The lower-powered KIIS does not adequately cover major freeways in Burbank. The I-5, U.S. 101 or CA-170 corridor has significant HD dropouts. KBIG being 9.1 dB higher performs significantly better here, although still falls short of replicating its analog coverage, as it still suffers drop-outs on I-5 in Burbank.

Rear of the vehicle showing the four Audemat Navigator HD units used for data coverage logging.

I’ve spent a lot of time in the past two years researching, mapping and studying digital FM stations in many markets and configurations. I believe that, while the increase from –20 dBc to –14 dBc is noteworthy and created improvements, it always falls short of replicating a station’s analog coverage.

Results submitted to the commission by iBiquity Digital in 2007 and 2008 show that –10 dBc is compatible in most situations. Research in this area has lain dormant for several years, and I suggest it’s time we as an industry reevaluate the rules and allow for more meaningful power increases to –10 dBc, with safeguards in place to mitigate any interference on a case-by-case basis.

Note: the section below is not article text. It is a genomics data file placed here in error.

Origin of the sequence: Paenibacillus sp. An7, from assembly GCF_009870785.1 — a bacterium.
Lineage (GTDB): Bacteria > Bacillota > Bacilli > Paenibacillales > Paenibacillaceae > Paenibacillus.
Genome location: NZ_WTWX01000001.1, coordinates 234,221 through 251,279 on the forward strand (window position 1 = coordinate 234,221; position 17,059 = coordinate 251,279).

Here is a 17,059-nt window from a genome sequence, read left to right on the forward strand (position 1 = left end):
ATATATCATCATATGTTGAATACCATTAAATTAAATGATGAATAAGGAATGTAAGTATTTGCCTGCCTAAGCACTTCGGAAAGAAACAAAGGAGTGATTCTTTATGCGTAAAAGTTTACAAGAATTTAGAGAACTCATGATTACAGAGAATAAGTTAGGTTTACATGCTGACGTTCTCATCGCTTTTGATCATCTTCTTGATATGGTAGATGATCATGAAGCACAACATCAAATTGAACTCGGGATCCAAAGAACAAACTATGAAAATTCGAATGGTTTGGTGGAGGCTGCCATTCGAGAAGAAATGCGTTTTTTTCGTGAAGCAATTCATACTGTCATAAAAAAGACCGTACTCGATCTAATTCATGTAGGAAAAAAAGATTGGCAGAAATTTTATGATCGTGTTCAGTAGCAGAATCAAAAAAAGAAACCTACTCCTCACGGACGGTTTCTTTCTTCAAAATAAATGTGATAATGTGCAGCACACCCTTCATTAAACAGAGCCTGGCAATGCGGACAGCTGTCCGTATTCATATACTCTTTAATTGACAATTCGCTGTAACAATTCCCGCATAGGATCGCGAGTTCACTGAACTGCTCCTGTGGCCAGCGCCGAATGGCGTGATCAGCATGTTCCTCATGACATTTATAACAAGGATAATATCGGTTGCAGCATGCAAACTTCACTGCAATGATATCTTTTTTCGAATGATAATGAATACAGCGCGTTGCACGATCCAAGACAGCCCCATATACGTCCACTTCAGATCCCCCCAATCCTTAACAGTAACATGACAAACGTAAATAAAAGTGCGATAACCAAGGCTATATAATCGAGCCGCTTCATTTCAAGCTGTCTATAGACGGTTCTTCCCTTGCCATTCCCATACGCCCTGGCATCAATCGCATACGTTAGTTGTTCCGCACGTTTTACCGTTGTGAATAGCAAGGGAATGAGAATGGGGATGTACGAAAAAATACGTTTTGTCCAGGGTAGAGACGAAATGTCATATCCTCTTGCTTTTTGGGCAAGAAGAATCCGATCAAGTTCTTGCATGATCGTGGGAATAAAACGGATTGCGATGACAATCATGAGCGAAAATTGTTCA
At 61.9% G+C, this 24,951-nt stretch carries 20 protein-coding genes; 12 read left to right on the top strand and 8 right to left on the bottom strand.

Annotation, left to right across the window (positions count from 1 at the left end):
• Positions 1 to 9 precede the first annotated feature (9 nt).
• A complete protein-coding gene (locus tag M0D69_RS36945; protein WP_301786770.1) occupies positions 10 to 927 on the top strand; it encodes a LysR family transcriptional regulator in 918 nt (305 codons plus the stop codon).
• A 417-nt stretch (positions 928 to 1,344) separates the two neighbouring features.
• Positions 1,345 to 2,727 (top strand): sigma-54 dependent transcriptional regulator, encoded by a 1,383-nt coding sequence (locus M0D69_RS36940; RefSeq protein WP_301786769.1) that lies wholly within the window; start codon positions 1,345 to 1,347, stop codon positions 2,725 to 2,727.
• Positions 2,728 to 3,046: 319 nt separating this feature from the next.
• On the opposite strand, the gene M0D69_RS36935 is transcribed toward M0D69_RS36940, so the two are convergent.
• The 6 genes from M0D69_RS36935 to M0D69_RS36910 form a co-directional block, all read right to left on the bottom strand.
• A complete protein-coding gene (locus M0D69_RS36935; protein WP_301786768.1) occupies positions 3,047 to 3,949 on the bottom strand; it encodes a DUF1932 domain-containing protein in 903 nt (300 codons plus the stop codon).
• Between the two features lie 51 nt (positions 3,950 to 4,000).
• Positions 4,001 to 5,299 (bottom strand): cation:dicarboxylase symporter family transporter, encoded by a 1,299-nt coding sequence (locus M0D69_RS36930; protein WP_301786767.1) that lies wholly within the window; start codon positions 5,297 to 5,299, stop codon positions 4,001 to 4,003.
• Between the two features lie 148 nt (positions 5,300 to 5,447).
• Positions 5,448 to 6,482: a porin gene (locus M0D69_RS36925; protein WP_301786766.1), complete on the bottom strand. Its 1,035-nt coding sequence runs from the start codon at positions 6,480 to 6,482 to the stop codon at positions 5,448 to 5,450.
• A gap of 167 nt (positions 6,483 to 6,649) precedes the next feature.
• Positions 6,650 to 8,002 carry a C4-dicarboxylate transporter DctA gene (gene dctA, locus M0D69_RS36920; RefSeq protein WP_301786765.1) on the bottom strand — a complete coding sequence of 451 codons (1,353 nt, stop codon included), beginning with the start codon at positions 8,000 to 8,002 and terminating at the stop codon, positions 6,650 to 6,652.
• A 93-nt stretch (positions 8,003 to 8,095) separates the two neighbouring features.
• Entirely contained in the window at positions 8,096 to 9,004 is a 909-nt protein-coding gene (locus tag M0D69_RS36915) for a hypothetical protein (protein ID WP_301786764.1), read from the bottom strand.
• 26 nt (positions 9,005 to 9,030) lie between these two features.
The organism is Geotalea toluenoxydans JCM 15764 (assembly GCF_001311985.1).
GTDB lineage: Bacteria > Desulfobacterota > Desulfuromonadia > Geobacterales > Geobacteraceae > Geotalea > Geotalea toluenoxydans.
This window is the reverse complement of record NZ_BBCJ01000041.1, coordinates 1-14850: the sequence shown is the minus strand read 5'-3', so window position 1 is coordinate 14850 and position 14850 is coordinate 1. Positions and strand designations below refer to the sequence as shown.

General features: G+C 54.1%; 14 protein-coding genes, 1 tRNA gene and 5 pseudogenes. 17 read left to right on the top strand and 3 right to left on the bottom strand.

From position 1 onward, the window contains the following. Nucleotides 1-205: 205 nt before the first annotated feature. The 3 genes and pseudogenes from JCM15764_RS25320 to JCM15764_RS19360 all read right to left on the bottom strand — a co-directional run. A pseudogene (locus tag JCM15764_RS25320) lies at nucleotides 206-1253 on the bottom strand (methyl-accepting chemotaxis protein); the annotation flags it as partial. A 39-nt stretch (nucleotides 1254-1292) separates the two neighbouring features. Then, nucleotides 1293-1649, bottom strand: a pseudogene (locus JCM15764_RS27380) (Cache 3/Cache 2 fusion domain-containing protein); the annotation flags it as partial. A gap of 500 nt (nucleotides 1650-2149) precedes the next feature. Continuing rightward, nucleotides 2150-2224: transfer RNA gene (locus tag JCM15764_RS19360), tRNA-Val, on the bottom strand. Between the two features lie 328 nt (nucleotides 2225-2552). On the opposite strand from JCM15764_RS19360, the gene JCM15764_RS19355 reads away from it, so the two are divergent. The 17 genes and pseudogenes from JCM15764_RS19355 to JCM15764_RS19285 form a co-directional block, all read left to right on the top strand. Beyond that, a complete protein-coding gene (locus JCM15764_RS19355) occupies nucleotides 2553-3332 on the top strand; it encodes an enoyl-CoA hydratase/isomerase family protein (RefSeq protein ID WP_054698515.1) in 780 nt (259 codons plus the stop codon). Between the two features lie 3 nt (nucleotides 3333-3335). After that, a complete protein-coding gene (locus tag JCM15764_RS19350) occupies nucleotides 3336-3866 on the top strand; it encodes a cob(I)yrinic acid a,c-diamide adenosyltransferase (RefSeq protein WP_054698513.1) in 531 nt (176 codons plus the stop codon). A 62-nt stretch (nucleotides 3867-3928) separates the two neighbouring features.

We could use the detailed interference resolution procedures the commission outlined in its 2010 order, in paragraphs 27–29, or a mutually agreeable update of them. Essentially, the order sets a framework where the two licensees work together to verify the interference and reduce digital power if necessary, and if that does not work there is a process to involve the commission.

Time is of the essence as radio’s digital rollout progresses. Many complaints are logged by people regarding the underperformance of their digital radios. Those complaints and the dissatisfaction of listeners will only increase as millions of additional digital radios are sold each year.

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This article is based in part on a paper presented at the NAB2014 Broadcast Engineering Conference; the full technical white paper is in the conference proceedings. This article also contains new information based on testing conducted after the show, not previously published.

Alan Jurison, CSRE, CBNE, AMD and DRB, is a senior operations engineer for Clear Channel Media + Entertainment’s Engineering and Systems Integration Group. His opinions are not necessarily those of Clear Channel or Radio World.